My third Summit was in Vienna, Austria. This event was the one where I really felt that I’d “arrived”. This was mainly due to me presenting (you can read all about that fun filled day here) but also because I really felt like I was seeing long lost friends again, catching up with people from all over the world, hearing their stories and learning about new events in their lives. It is this feeling of community and friendship that really makes the CLA Summit something special. No-one is trying to out do any one else, there is no “oneupmanship” from anyone, everyone is there to listen, learn and also to teach.
For the CLA Summit 2018 in Madrid I decided not to stay in the venue hotel, so instead we (Chris Roebuck, Joerg Hampel and myself) rented an AirBnB just one stop further along the metro from the hotel. This was not only cheaper but also allowed us more flexibility in terms of meals, drinks etc. Something I didn’t count on though was that there would be no kettle in the kitchen, so it was pan on hob time, like off of the 30’s!! Although I cannot speak for the others, I thoroughly enjoyed the time spend into apartment and didn’t mind surviving on 6 hours sleep due to staying up late chatting.
This summit was the first to be organised into two “tracks”, the first entitled “Efficiently Working with LabVIEW” and the second “Working with LabVIEW in Teams”. I will be the first to admit that I was not enthusiastic about having two tracks, as it forces people to make a choice as to who’s presentation they will attend.
My main concern with this structure is that it forces presenters to compete against each other, obviously not in a “Gladiators ready…” kind of way but I personally was a little apprehensive that no-one would attend my presentation, instead choosing the other track. To me this goes against what makes these events great, and also what makes the LabVIEW community different to others. Looking back it doesn’t seem to have had a negative effect on peoples experience of the event, it allowed more presenters to share their knowledge and gave people a choice.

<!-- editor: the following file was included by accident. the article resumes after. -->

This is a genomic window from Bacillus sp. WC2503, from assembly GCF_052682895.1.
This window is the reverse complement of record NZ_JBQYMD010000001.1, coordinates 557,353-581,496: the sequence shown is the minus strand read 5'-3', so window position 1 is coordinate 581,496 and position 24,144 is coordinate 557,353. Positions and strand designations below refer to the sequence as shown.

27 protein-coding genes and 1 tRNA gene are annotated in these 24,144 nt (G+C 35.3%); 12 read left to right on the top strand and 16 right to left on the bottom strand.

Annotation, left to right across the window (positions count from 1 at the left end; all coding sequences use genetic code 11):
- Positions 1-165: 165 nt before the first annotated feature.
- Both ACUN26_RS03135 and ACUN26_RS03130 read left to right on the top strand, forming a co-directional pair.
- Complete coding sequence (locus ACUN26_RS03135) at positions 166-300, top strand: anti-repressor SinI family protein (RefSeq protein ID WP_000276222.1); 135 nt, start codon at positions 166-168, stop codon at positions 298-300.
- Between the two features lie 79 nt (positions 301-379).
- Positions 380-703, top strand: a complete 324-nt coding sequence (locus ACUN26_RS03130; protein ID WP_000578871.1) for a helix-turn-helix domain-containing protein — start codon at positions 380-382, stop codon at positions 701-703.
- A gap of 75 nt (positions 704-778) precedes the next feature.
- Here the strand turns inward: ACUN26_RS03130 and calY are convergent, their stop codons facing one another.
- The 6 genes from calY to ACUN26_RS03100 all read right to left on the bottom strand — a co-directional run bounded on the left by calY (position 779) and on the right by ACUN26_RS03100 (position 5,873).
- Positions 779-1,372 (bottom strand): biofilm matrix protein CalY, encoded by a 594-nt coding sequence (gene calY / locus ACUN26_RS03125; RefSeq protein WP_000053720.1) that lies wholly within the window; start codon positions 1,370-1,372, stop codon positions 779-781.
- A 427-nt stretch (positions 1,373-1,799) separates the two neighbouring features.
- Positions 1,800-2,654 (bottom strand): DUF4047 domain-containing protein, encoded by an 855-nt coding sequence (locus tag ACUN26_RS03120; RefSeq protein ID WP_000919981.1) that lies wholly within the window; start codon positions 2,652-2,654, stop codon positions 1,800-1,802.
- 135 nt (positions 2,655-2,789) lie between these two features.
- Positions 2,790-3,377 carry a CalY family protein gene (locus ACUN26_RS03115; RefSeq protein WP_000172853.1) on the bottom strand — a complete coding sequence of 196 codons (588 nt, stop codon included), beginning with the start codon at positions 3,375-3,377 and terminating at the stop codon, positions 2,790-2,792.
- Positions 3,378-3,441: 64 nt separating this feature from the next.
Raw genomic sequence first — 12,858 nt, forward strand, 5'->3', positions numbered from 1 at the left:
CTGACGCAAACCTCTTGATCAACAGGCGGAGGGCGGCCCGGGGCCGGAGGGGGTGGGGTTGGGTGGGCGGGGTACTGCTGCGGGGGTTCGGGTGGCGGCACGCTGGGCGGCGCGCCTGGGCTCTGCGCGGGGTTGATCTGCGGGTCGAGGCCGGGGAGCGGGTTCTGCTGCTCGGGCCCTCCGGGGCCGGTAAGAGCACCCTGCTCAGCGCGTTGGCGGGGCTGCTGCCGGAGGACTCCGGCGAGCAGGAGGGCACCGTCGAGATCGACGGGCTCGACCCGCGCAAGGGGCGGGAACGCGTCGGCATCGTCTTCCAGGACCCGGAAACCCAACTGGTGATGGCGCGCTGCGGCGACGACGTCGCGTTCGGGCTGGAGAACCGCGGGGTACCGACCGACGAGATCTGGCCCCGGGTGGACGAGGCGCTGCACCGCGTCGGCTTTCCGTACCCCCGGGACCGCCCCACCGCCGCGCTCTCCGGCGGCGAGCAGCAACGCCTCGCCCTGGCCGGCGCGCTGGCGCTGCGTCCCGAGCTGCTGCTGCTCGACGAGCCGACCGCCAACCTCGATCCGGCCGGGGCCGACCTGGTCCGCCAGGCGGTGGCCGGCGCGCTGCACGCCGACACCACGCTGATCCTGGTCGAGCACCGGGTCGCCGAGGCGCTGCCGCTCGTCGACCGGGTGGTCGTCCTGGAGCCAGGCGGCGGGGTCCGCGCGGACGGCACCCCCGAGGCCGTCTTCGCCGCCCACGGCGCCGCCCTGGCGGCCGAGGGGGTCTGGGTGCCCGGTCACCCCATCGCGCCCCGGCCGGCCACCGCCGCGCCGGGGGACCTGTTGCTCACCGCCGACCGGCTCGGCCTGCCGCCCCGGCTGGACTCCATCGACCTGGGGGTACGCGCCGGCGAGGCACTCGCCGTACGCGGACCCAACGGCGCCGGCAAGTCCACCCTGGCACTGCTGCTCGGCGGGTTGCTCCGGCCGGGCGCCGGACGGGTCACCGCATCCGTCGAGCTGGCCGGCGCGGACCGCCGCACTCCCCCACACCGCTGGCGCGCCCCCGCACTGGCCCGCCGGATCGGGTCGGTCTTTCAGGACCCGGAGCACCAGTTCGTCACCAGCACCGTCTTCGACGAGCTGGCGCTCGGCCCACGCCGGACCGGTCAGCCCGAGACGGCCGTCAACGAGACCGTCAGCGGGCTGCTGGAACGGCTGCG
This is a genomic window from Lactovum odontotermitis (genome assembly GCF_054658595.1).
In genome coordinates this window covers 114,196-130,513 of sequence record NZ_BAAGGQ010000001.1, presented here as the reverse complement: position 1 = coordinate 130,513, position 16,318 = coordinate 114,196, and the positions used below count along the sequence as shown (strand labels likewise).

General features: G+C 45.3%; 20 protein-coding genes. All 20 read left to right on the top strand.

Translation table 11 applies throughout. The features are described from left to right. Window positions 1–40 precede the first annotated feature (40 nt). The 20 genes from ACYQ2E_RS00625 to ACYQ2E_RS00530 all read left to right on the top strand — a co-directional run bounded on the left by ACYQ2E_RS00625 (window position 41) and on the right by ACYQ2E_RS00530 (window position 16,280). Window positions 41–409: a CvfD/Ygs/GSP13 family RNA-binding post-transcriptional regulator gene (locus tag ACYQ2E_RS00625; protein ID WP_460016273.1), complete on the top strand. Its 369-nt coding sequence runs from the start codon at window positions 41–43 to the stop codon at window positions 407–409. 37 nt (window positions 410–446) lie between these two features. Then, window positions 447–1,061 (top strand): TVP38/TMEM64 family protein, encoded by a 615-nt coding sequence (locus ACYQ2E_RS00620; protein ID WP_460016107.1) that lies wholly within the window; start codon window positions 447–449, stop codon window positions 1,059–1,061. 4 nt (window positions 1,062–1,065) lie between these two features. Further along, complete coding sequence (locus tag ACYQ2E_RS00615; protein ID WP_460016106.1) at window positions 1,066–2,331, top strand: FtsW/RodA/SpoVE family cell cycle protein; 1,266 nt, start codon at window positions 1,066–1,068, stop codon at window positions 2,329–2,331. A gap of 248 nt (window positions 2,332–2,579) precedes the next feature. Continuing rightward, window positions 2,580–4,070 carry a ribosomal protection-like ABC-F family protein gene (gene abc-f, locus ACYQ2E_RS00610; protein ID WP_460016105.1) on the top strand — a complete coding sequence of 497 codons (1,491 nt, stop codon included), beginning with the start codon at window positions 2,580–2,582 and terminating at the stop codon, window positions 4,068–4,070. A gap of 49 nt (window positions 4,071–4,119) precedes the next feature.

One of my reasons for attending the CLA Summit is to broaden my knowledge, not necessarily to deepen it. If everyone is in the same room with no choice but to listen to the presentations then you never know what you may learn, now I am left with the feeling of “what could I have learnt”. It’s a bit like when you go to a restaurant and you choose the lasagne, but then you spend the next 20 minutes wondering what the pizza is like…
In one presentation (possibly by Nancy Henson of NI) it was mentioned that every time you learn something there is a rush of dopamine that makes you feel happy. During this years Summit I felt this same feeling, not when I learnt something, but when my opinion was sought, when my presentation or contribution was mentioned by another or simply when someone referred to me by name. While on the face of it this may seem quite selfish and egotistical, to me it is all part of being recognised by my peers, accepted into the community and really feeling like my opinion is valued. I do not know many places where such an experience exists, especially not among a group of such highly educated thought leaders.
Luckily my own fears were not realised when people actually came to see my presentation, I hope I managed to entertain those that listened. If you found that were not offended by something I said, let me know and I’ll try better next time…
Up next for me is NI Week (21 to 24 May in Austin, Texas) and then GDevCon#1 (4 & 5 September in Cambridge, UK), I look forward to seeing you there.
I will finish this blog with a few words from Fab posted on Twitter a few days ago: “At the CLA Summits I feel like I am with my people…When I am with my LabVIEW friends I feel like I belong”
Thanks for reading,